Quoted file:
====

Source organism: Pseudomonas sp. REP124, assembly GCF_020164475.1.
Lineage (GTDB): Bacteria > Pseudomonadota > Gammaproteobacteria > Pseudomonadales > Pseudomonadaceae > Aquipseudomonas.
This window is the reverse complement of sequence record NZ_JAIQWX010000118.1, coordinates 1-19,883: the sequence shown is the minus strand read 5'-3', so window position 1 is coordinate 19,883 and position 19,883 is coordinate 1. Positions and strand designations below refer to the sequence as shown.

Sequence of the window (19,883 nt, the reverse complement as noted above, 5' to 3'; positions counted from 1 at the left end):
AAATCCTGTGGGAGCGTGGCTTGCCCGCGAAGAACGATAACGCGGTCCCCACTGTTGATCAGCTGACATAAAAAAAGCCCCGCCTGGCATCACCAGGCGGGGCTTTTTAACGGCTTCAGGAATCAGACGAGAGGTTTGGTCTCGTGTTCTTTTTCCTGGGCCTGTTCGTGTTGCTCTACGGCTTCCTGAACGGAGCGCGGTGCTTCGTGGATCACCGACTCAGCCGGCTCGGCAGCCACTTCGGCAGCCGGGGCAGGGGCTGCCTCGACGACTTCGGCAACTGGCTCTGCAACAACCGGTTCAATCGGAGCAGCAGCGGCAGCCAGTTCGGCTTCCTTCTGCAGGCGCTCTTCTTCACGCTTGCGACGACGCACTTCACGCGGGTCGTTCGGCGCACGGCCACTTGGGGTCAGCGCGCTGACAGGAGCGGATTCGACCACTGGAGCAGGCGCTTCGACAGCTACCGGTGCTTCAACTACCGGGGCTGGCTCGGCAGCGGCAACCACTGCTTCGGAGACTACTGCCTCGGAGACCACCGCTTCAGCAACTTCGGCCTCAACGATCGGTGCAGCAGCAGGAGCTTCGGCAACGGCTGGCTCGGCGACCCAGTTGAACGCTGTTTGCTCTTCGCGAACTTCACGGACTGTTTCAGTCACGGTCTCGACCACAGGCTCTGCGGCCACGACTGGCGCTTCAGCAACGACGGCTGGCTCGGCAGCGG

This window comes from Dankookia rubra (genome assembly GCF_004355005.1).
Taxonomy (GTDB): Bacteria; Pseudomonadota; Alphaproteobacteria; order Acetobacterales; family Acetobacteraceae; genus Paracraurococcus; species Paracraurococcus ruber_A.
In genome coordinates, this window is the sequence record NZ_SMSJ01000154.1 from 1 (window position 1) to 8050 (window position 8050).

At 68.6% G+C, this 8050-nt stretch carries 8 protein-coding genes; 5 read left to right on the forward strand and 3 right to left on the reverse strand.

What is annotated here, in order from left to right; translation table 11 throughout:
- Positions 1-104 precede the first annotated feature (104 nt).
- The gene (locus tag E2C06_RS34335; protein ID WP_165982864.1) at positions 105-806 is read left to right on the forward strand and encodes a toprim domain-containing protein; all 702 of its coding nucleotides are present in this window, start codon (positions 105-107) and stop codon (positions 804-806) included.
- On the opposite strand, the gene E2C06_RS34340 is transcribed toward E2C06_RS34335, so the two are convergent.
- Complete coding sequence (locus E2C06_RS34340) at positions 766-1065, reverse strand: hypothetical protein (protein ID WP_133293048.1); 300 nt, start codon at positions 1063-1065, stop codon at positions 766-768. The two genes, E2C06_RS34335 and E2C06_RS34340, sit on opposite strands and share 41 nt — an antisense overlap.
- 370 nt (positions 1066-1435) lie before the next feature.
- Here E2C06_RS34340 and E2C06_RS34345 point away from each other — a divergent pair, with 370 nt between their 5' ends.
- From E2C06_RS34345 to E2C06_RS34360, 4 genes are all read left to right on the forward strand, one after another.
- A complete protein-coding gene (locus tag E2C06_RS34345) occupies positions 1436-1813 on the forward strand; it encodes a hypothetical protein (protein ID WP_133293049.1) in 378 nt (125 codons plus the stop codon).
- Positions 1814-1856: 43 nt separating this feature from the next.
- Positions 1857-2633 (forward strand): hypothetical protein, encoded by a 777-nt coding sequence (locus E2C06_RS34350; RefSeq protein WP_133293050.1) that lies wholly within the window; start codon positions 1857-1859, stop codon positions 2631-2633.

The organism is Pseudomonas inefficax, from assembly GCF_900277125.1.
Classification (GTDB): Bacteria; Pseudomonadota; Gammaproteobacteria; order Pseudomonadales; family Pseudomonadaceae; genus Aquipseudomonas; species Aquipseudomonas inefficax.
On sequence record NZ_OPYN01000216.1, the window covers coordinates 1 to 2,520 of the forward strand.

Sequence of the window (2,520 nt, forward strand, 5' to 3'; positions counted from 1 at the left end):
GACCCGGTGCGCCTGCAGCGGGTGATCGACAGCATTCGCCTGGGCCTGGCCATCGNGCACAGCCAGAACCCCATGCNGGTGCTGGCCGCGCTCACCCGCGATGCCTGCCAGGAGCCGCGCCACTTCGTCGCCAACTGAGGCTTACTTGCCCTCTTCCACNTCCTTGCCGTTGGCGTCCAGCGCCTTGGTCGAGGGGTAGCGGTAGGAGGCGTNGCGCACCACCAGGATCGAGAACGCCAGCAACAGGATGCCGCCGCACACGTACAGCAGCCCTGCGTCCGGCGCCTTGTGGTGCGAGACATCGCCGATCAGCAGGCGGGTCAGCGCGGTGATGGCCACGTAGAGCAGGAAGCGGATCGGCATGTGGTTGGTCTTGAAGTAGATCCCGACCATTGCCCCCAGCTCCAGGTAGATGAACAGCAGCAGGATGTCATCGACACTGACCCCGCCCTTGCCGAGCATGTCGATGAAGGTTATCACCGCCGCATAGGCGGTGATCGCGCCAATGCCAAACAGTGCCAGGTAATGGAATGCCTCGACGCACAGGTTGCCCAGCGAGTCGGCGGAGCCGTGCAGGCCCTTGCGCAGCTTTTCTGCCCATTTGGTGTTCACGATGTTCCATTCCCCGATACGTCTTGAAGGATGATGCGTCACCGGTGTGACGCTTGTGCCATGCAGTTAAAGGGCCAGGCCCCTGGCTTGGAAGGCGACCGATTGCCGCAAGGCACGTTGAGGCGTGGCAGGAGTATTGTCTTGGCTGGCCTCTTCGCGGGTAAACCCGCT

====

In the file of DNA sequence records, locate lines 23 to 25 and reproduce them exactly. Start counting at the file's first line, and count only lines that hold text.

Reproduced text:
On sequence record NZ_OPYN01000216.1, the window covers coordinates 1 to 2,520 of the forward strand.

Sequence of the window (2,520 nt, forward strand, 5' to 3'; positions counted from 1 at the left end):
GACCCGGTGCGCCTGCAGCGGGTGATCGACAGCATTCGCCTGGGCCTGGCCATCGNGCACAGCCAGAACCCCATGCNGGTGCTGGCCGCGCTCACCCGCGATGCCTGCCAGGAGCCGCGCCACTTCGTCGCCAACTGAGGCTTACTTGCCCTCTTCCACNTCCTTGCCGTTGGCGTCCAGCGCCTTGGTCGAGGGGTAGCGGTAGGAGGCGTNGCGCACCACCAGGATCGAGAACGCCAGCAACAGGATGCCGCCGCACACGTACAGCAGCCCTGCGTCCGGCGCCTTGTGGTGCGAGACATCGCCGATCAGCAGGCGGGTCAGCGCGGTGATGGCCACGTAGAGCAGGAAGCGGATCGGCATGTGGTTGGTCTTGAAGTAGATCCCGACCATTGCCCCCAGCTCCAGGTAGATGAACAGCAGCAGGATGTCATCGACACTGACCCCGCCCTTGCCGAGCATGTCGATGAAGGTTATCACCGCCGCATAGGCGGTGATCGCGCCAATGCCAAACAGTGCCAGGTAATGGAATGCCTCGACGCACAGGTTGCCCAGCGAGTCGGCGGAGCCGTGCAGGCCCTTGCGCAGCTTTTCTGCCCATTTGGTGTTCACGATGTTCCATTCCCCGATACGTCTTGAAGGATGATGCGTCACCGGTGTGACGCTTGTGCCATGCAGTTAAAGGGCCAGGCCCCTGGCTTGGAAGGCGACCGATTGCCGCAAGGCACGTTGAGGCGTGGCAGGAGTATTGTCTTGGCTGGCCTCTTCGCGGGTAAACCCGCT